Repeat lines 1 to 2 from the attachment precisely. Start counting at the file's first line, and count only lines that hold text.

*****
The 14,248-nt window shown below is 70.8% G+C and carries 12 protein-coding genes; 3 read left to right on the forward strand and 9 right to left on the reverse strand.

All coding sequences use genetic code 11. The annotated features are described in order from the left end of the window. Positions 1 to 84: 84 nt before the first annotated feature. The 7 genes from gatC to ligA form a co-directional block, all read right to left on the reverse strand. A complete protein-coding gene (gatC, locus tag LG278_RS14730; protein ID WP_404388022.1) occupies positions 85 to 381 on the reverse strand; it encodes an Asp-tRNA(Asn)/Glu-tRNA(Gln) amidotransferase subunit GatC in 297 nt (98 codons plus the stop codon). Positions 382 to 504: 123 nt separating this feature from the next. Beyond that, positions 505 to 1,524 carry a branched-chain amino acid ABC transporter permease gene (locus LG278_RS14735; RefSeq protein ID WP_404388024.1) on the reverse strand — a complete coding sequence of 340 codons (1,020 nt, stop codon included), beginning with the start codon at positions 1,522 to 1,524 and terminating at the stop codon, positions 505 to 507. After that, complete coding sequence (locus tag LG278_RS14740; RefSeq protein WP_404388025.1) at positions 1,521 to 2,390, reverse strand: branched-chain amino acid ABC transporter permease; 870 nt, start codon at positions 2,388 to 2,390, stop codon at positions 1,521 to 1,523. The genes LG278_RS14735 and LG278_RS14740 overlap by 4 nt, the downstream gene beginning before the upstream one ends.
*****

The 14,248-nt window shown below is 70.8% G+C and carries 12 protein-coding genes; 3 read left to right on the forward strand and 9 right to left on the reverse strand.

All coding sequences use genetic code 11. The annotated features are described in order from the left end of the window. Positions 1 to 84: 84 nt before the first annotated feature. The 7 genes from gatC to ligA form a co-directional block, all read right to left on the reverse strand. A complete protein-coding gene (gatC, locus tag LG278_RS14730; protein ID WP_404388022.1) occupies positions 85 to 381 on the reverse strand; it encodes an Asp-tRNA(Asn)/Glu-tRNA(Gln) amidotransferase subunit GatC in 297 nt (98 codons plus the stop codon). Positions 382 to 504: 123 nt separating this feature from the next. Beyond that, positions 505 to 1,524 carry a branched-chain amino acid ABC transporter permease gene (locus LG278_RS14735; RefSeq protein ID WP_404388024.1) on the reverse strand — a complete coding sequence of 340 codons (1,020 nt, stop codon included), beginning with the start codon at positions 1,522 to 1,524 and terminating at the stop codon, positions 505 to 507. After that, complete coding sequence (locus tag LG278_RS14740; RefSeq protein WP_404388025.1) at positions 1,521 to 2,390, reverse strand: branched-chain amino acid ABC transporter permease; 870 nt, start codon at positions 2,388 to 2,390, stop codon at positions 1,521 to 1,523. The genes LG278_RS14735 and LG278_RS14740 overlap by 4 nt, the downstream gene beginning before the upstream one ends.